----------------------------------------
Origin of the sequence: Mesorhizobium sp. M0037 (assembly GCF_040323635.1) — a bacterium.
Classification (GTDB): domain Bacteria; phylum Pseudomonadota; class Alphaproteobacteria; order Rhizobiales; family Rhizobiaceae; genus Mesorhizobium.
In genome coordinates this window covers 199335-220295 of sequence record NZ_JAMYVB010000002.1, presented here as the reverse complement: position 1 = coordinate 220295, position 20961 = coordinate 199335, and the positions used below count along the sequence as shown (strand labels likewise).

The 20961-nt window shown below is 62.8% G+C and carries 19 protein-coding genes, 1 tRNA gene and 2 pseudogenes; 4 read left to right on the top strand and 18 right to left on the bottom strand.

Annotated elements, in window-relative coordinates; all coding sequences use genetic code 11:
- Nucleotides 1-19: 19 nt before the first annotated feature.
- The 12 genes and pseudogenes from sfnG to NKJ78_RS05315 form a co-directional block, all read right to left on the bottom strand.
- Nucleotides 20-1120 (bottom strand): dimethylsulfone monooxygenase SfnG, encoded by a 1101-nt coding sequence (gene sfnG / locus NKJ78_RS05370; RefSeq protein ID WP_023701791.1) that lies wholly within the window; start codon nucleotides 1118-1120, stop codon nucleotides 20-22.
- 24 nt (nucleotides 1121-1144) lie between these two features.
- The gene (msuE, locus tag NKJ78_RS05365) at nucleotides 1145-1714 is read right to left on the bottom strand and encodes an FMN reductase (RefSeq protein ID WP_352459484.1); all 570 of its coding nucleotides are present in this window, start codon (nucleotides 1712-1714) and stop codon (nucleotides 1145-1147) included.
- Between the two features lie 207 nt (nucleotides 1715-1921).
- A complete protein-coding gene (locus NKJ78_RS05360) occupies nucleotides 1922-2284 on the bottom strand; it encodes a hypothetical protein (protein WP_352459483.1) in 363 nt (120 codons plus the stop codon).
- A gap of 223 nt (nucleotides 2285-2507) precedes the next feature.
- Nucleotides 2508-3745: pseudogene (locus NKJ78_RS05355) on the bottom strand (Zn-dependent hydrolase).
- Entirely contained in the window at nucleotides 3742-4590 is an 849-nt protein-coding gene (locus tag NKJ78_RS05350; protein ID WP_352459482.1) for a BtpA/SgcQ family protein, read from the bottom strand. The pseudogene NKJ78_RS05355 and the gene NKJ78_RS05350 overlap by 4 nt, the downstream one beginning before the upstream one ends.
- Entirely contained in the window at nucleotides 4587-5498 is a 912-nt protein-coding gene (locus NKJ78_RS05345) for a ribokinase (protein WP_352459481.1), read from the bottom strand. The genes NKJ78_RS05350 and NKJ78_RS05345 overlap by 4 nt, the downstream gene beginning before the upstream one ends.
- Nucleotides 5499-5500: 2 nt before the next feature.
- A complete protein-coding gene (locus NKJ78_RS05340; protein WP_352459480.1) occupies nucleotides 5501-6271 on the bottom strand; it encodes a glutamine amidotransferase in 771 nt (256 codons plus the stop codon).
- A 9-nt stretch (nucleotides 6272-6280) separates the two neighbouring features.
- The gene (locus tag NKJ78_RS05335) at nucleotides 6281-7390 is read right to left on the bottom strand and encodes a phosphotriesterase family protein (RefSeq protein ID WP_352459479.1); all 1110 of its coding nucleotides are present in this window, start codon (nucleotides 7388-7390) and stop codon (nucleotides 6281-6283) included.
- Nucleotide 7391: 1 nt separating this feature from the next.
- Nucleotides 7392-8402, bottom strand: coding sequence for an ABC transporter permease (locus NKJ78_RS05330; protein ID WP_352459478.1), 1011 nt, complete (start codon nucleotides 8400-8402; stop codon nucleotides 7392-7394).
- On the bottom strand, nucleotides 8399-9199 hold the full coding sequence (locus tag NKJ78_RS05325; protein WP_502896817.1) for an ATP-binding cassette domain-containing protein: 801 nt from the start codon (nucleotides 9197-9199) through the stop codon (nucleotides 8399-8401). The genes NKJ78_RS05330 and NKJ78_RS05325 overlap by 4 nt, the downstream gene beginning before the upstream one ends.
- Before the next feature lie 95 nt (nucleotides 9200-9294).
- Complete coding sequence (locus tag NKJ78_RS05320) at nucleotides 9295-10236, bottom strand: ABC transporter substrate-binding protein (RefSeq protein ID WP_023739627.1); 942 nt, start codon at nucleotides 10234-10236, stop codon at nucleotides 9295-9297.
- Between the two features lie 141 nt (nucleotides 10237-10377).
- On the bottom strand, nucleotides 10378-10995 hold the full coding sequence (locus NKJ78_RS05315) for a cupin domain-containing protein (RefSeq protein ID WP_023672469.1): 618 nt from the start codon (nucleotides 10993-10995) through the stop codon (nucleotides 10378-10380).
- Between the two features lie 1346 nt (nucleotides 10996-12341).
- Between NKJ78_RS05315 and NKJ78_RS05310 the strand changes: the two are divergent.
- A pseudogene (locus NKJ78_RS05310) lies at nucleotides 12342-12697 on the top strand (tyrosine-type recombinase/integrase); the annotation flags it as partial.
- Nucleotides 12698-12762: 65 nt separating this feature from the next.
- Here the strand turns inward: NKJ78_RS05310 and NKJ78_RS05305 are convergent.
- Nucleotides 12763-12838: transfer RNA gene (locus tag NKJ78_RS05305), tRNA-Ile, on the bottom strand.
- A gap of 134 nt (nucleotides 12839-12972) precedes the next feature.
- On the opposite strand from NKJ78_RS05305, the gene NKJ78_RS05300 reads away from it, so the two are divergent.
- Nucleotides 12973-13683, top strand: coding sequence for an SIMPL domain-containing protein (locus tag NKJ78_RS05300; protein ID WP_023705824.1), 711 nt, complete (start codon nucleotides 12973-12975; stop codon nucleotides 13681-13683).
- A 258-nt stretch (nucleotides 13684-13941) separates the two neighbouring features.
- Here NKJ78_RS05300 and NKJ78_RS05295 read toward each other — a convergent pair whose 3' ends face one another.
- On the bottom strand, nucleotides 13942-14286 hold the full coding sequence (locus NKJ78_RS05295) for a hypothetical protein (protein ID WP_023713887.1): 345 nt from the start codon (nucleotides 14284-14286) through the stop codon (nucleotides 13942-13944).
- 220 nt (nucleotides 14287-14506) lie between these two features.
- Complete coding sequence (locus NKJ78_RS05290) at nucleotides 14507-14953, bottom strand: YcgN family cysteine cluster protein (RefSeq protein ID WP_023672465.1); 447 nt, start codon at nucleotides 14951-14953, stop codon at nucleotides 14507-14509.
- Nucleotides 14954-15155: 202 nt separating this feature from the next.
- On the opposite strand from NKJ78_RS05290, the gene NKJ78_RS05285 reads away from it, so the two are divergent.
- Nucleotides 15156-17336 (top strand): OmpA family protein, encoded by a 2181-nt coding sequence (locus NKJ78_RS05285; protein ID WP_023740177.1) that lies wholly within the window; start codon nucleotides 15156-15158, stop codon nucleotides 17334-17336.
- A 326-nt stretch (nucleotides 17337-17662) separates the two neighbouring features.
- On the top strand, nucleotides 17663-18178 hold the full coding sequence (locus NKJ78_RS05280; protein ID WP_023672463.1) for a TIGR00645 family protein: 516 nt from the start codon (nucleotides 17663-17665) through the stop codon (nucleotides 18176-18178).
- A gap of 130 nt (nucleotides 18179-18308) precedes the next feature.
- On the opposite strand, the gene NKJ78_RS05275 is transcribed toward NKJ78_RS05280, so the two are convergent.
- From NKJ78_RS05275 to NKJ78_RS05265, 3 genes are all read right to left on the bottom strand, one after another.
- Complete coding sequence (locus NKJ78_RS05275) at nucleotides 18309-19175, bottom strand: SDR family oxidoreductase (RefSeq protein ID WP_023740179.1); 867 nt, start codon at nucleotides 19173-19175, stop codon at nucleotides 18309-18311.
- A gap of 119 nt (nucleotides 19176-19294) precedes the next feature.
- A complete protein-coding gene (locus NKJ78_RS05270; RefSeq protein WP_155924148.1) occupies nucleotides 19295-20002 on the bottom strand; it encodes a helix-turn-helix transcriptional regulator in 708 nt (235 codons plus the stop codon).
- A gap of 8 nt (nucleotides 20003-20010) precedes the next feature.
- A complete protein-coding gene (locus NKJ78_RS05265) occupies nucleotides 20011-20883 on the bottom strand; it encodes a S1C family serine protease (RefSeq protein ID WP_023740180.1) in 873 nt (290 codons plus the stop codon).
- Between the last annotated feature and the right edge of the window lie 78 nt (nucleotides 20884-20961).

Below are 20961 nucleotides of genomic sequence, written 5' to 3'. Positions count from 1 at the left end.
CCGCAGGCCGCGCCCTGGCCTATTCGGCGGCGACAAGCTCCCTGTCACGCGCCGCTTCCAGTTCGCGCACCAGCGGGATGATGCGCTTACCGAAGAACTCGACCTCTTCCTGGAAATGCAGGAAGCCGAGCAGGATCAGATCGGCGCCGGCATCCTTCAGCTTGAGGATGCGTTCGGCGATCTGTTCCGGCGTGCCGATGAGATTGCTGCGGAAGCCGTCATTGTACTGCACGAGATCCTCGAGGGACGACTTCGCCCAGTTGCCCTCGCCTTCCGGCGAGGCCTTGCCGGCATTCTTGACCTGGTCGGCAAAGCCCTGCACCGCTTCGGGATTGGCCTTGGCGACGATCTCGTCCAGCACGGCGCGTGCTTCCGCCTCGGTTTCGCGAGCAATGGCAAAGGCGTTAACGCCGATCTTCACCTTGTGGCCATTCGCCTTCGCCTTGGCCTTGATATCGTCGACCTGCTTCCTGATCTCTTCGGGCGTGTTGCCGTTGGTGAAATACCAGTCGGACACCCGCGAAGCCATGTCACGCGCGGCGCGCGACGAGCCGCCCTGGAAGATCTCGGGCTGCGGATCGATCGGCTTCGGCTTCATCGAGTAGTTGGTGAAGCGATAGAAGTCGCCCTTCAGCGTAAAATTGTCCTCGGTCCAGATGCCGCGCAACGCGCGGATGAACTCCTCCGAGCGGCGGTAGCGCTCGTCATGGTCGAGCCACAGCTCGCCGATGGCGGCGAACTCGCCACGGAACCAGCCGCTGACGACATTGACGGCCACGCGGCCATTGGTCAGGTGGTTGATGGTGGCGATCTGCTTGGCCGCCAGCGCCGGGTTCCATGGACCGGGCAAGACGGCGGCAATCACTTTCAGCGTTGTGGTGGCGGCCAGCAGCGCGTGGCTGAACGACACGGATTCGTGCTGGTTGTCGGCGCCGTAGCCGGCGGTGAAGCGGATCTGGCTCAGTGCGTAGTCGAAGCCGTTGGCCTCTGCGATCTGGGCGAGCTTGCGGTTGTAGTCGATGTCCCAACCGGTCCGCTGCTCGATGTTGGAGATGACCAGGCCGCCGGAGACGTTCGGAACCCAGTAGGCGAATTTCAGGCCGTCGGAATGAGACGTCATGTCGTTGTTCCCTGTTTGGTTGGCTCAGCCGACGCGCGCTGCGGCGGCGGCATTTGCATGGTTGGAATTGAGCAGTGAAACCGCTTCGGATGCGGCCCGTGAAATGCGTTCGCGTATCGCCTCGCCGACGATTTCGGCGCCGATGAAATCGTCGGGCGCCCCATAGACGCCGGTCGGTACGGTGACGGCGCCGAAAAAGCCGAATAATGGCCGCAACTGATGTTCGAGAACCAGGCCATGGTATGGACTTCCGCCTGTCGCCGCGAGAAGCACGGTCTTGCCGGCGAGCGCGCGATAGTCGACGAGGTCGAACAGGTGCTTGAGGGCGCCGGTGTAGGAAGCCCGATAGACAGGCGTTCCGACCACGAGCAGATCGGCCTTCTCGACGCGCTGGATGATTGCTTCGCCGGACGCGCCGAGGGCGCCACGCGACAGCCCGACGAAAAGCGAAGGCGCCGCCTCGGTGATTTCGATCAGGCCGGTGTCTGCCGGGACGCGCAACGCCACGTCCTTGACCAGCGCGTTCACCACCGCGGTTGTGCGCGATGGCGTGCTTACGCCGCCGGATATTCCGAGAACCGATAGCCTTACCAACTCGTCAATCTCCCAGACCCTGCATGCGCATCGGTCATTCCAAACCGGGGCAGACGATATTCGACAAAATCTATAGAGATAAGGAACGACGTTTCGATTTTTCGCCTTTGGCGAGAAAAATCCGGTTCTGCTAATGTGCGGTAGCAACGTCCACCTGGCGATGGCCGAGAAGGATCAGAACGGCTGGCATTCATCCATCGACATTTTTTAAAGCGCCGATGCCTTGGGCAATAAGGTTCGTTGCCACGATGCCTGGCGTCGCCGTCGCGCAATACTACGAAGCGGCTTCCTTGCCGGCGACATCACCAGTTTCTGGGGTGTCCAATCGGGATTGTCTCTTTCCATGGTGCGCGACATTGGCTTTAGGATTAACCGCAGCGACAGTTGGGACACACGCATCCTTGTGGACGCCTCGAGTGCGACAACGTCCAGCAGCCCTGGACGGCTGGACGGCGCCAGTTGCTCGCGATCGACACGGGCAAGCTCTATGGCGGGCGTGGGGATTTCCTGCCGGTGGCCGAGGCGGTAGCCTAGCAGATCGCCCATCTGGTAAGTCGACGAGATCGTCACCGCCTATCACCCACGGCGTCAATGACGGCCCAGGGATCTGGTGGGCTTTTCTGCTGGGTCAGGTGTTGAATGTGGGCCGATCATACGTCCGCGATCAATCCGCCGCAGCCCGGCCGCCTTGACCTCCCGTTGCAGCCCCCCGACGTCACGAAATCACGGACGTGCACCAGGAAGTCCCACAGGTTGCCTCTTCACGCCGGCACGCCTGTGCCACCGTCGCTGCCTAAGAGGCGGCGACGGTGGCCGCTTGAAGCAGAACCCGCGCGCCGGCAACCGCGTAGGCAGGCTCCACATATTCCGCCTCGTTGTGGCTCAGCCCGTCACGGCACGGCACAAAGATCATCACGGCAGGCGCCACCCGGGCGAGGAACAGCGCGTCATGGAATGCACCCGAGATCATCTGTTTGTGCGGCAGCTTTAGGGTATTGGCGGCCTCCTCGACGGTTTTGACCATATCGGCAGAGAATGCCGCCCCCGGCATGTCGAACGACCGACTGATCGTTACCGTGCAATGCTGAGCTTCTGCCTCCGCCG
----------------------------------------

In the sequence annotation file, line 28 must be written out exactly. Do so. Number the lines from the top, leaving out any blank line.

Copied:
- Between the two features lie 1346 nt (nucleotides 10996-12341).